1931 Arms Postal Fiscals

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1931 Arms Postal Fiscals
Cat. Mint Unhinged Mint Hinged Fine Used
1/3 Yellow (Simplified) 44a $17.00
(i) Lemon Yellow (1931 only) 44a1 $108.00
(ii) Orange Yellow (1931 on) 44a2 $32.40
(iii) Orange Yellow / Black (from 1955 on) 44a3 $19.80
(iv) Orange Yellow / Blue (1956 colour error) 44a4 $43.20
2/6 Brown 44b $52.20
4/- Red 44c $55.80
5/- Green 44d $61.20
6/- Pink 44e $99.00
7/- Blue 44f $117.00
7/6 Grey 44g $229.50
8/- Blue 44h $189.00
9/- Orange 44i $189.00
10/- Red 44j $94.50
12/6 Claret (from 1935 on) 44k $792.00
15/- Olive 44l $234.00
£1 Pink 44m $144.00
30/- Brown 44n $900.00
£2 Violet 44o $405.00
£3 Green 44p $495.00
£4 Blue 44q $576.00
£5 Blue 44r $774.00
Set of 18 44s $5,153.00 $3,163.80 $2,162.50
In 1929 Linley Richardson was commissioned to design a new set of fiscal stamps. His design incorporated his own interpretation of the New Zealand Coat of Arms which varied considerably from the version authorised by Royal Warrant and included the New Zealand flag in place of the Union Jack.

The 1/3 stamp was first issued in a pale lemon yellow colour (44a1) which made the design very hard to see, and so was reissued in a darker orange yellow (44a2). From 1955, black text was added to make the stamp easier to read (44a3) and in 1956 this was accidentally printed in blue ink (44a4).

Although all values were authorised for postal use, several values were not typically used for postage. For simplicity, this catalogue lists only those stamps that were postally used on a regular basis.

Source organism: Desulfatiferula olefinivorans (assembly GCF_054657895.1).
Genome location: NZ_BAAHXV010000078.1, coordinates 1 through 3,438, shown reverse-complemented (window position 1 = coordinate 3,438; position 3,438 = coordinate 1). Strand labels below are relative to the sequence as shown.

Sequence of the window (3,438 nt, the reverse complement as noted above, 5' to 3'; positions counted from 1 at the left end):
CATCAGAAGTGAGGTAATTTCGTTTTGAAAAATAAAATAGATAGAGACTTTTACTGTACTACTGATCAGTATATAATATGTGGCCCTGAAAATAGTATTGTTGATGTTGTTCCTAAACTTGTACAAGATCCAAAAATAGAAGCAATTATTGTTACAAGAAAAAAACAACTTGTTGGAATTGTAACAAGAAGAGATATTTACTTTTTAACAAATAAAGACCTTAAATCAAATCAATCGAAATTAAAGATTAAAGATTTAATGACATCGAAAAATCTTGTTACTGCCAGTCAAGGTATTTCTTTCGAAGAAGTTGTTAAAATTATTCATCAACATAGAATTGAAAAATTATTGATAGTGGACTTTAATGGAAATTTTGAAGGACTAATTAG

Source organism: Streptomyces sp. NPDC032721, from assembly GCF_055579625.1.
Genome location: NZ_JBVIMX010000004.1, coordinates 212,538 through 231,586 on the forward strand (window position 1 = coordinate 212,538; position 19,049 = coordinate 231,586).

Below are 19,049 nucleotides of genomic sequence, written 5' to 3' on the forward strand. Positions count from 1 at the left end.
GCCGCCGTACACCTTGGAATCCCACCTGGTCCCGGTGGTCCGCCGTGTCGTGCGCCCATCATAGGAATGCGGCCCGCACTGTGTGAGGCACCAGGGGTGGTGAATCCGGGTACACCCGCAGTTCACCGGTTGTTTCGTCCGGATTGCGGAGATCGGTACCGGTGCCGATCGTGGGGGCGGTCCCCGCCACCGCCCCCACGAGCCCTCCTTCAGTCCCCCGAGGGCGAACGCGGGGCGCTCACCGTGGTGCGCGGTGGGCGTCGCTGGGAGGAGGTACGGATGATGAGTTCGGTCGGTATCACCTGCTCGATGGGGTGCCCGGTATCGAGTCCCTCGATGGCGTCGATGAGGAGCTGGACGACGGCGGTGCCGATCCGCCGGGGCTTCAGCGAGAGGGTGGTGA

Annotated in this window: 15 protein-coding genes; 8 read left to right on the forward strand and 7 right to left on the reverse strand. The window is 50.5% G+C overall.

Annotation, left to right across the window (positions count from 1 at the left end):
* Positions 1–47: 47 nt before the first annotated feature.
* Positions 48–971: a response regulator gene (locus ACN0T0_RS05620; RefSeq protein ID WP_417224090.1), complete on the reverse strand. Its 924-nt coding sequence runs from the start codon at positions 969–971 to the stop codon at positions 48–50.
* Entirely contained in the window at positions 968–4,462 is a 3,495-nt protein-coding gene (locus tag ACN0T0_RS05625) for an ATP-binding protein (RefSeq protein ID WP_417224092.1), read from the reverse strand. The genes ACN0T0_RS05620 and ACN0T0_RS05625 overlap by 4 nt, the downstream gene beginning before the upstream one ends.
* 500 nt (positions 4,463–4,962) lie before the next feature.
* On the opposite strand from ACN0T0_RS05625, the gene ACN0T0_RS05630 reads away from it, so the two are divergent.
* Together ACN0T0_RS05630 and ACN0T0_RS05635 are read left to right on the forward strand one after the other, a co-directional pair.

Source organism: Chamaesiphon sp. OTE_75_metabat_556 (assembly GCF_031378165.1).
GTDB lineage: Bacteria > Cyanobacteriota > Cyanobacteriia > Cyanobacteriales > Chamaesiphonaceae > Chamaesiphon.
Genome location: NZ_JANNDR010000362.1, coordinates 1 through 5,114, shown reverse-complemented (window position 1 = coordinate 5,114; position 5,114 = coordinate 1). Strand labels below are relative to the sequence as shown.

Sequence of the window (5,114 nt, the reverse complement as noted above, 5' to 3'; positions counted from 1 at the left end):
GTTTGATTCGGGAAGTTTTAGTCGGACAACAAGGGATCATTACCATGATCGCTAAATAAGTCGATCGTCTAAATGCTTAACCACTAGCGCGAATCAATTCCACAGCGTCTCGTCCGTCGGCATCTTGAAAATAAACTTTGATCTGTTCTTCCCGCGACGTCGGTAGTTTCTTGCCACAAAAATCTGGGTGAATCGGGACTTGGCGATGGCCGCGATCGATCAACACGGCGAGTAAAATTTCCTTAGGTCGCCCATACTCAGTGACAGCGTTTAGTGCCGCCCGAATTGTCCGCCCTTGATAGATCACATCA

In two situations, the Arms stamp design printed in red but without any value in the top and bottom borders was surcharged for use as a provisional postage-only stamp. These stamps are listed separately in this catalogue under 1950 Arms Provisional and 1964 Provisional.

Fiscal stamps were intended primarily for tax gathering by government departments in New Zealand. They were attached to documents and cancelled as proof of payment when taxes, import duties or other legal fees were paid. These were typically large payments and so the stamps have correspondingly high face values. From 1882 these stamps could also be sold by the post office to cover postage costs. These postal cancellations are rare because very few parcels cost such large amounts to send around the country - this is why they are worth considerably more than fiscal cancellations. Fiscally cancelled stamps do have value however and people do collect them.

Distinguishing postally and fiscally used stamps can be quite tricky. All stamps with pen cancellations, punched holes or embossing are fiscally used. Stamps should be inspected under ultraviolet light to see if a fiscal pen cancellation has been removed. Embossed designs were frequently employed on documents and attempts to iron these out have been noted in the past. If the stamps have been postmarked, fiscal cancellations give the region while postal cancellations give the individual post office where the mail was cancelled. Simple circular date stamps with no region or place, and circular 'Stamp Duties Dept' or 'Inland Revenue' date stamps on Arms issues are fiscal cancellations, and if only the outer ring of the cancellation is visible on the stamp it is safest to assume you have a fiscal cancellation.

The Postage Stamps of New Zealand (Volume I)
Edited by R. J. G. Collins and H. T. M. Fathers B.A. B.Sc.
Published 1938 by The Philatelic Society of New Zealand Incorporated
Pages 513 - 515
The Postage Stamps of New Zealand Volume II
Edited by R. J. G. Collins FRPSNZ and C. W. Watts FRPSNZ
Published 1950 by The Royal Philatelic Society of New Zealand Incorporated
Pages 204 - 208, 207 - 208
The Postage Stamps of New Zealand Volume IV
Edited by R. J. G. Collins FRPSNZ and C.W. Watts FRPSNZ
Published 1960 by The Royal Philatelic Society of New Zealand Incorporated
Pages 396 - 397
The Postage Stamps of New Zealand Volume VI
Edited by D. E. G. Naish FRPSNZ and K. J. McNaught FRPSNZ FRPSL
Publsihed 1975 by The Royal Philatelic Society of New Zealand Incorporated
Pages 292 - 293
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